Film Review: Lion – The Power of Technology

Heart breaking, soul-searching and enthralling are just three ways I would describe the film Lion. Based on the true story, The Story of a Lost Boy by Saroo Brierley, this film’s adaptation of a hard-hitting narrative is what makes it a success. Directed by Garth Davis and showcasing the talented actors Dev Patel and Nicole Kidman, it has been described by The Guardian, as an ‘incredible postmodern odyssey’.

Released in October 2016, Lion took $4.15 million during its first weekend, making its opening the fifth highest grossing for an Australian film according to distributor Transmission Films. It has gone on to receive nominations for six Oscars and four Golden Globes, including Best Drama Motion Picture, and has been praised all over social media with tweets from Kim Kardashian, among other celebrities:

Screen Shot 2017-05-08 at 14.56.43
Source: https://twitter.com/KimKardashian

The film re-enacts the incredible story of Saroo’s life. At the start, he is a five year old Indian boy (played by Sunny Pawar, who is originally from a Mumbai slum), living with his mother and brother in a rural Indian village. Saroo joins his brother at work but one night he falls asleep on a train and becomes separated from him. Scared and alone, Saroo finds himself in Kolkata, surrounded by local people who only speak Bengali, a language very different to his native Hindi. After living on the streets of Kolkata and avoiding some sticky situations, Saroo is adopted by an Australian couple. In his new home of Tasmania, he gains an education and appears to look forward to a respectable future, full of prospects. However, Saroo is prone to flashbacks of his previous life, so decides to make it his mission to investigate his past with the help of modern technology. Through the use of Google Earth, he manages to track down his old home and become reunited with his mother.

The film succeeds in sticking closely to Saroo’s original story, and the director’s use of powerful cinematic techniques and mise-en-scènes makes the film feel authentic. However, it is not until the genuine footage provided by Saroo at the end of the film that the full reality of the situation hits home. Seeing Saroo’s adoptive mother meeting his real mother for the first time really struck a chord.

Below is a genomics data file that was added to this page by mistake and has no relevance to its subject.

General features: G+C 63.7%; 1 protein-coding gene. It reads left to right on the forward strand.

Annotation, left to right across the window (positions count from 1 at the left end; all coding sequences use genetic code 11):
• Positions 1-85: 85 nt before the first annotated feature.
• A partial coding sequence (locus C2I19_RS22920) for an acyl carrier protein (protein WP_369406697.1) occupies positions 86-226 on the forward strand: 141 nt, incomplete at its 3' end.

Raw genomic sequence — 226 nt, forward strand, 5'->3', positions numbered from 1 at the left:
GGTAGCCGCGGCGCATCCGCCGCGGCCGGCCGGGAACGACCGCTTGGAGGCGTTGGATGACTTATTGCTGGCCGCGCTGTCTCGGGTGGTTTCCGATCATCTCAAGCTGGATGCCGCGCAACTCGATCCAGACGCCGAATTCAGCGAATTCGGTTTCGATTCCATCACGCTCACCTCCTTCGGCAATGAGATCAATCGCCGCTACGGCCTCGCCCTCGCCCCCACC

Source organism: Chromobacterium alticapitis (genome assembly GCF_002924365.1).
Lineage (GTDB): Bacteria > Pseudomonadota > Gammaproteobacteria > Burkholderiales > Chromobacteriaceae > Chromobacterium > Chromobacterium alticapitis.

This prompted me to reflect on some deeper issues – if Saroo had not been adopted into the Western World, would he ever have found his mother? How has the different experience of Saroo’s two ‘mothers’ been influenced by the places in which they live? Why has the world allowed the lack of technology available in poorer countries to become yet another factor, which punishes those in poverty?

It seems that the mix of love, determination and the power of technology brought Saroo and his mother together again. For the average Westerner, who normally uses Google Earth to pinpoint his or her house, it seems incredible that such a platform could have such a substantial effect on someone’s life.

Google Earth by Jonica Schmutz, on Flickr
Google Earth– the platform that Saroo used to find his mother. “Google Earth” (CC BY 2.0) by Jonica Schmutz

Although it has been claimed that India is the fastest growing tech hub in the world, many of its people are not even able to access services like Google Earth. In India, 900 million people do not have access to the internet due to issues such as affordability and awareness. In contrast to the UK, where one in four people have broadband connection.

In this country, technology is often criticised for making our nation lazy, yet its positive elements are overlooked, such as the billions it brings into our economy and the opportunities it gives us to invent. This film shows us that we really need to appreciate how fortunate we are in the UK to have access to such creative technology.

Lion’s portrayal of Google Earth shows that technology can make the unthinkable happen. It has and will impact positively on people’s lives, yet it is up to us to allow everyone the freedom and access to use it.

 

All images free to use under Creative Commons legislation. 

Cover image source: https://goo.gl/images/2317y6 

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